Texas produces bland pop selections on The Hush

At least the latest album from the British band Texas has an attractive picture of the singer posing seductively on the album cover.

British bands have been producing some of the best and most distinctive sounds in the industry, but The Hush (Universal) offers only been-there-heard-that music. On the opening track, “In Our Lifetime,” you get a glimpse of what could be Britney Spears 10 years down the road. It’s a pure piece of the cheesy, bland pop that could have come from the late 80s.

Pop music from previous decades does not have to ruin an album. But it has to be good pop. And good pop has spark. It has energy. Unfortunately, Texas does not include any type of energy or emotion in its music.

As a result of this lack of energy, most of the songs on the album are bland three-minute pieces that come and go without you noticing. Texas has the ability to produce delicious music, but it fails to use its resources. The band has a secret weapon that, if used correctly, would blow away listeners.

Scottish singer Sharleen Spiteri is the key to Texas’s success. Take all the sex-appeal Madonna had in the 1980s, combine it with an amazing throaty voice and you get Spiteri. She is the seductive femme fatale in the pictures on the cover of The Hush. In the end, the album cover is more interesting than the music.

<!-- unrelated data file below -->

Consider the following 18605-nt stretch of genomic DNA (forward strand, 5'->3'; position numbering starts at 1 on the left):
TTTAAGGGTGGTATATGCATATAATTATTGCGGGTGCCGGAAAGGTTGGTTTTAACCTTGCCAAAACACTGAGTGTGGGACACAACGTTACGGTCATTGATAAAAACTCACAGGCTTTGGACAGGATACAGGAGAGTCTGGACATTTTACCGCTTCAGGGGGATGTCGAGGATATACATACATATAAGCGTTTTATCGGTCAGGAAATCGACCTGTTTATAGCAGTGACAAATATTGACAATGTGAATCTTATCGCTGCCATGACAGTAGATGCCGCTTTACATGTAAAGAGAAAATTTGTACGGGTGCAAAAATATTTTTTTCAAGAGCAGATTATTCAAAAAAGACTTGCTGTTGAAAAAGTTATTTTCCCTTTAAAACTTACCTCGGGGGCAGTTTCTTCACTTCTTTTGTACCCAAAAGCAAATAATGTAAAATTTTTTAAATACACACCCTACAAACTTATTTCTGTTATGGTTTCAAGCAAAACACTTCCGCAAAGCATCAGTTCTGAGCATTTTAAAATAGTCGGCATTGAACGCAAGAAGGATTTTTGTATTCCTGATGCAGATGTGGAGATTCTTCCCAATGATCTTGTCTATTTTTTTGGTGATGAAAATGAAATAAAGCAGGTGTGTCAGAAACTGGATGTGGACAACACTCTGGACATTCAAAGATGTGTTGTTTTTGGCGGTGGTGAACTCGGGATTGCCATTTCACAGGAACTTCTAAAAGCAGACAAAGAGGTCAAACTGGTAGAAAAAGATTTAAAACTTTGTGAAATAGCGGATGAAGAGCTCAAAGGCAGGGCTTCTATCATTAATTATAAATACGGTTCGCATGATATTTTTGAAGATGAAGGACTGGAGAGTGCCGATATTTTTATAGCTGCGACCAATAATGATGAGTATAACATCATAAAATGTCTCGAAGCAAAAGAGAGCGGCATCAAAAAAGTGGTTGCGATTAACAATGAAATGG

With all her strengths, Spiteri could add the needed flair to Texas’ music. Instead, she performs slow pop songs that would fit perfectly in with the mix of tired music played in the waiting rooms of dentists’ offices.

There are a few gems hidden among the clutter. On “Summer Son,” the driving disco beat perfectly fits Spiteri’s voice. It is one of the few songs that actually catches your ear and makes you listen. Although “Zero Zero” does not feature Spiteri, the piece is a neat two-minute instrumental that offers pleasant relief from the vocal tracks. “Saint” has a trip-hop feel to it.

In the end, however, two or three decent songs is not enough to salvage an otherwise flawed album. Even the good cover pictures can’t save The Hush from its doomed fate.

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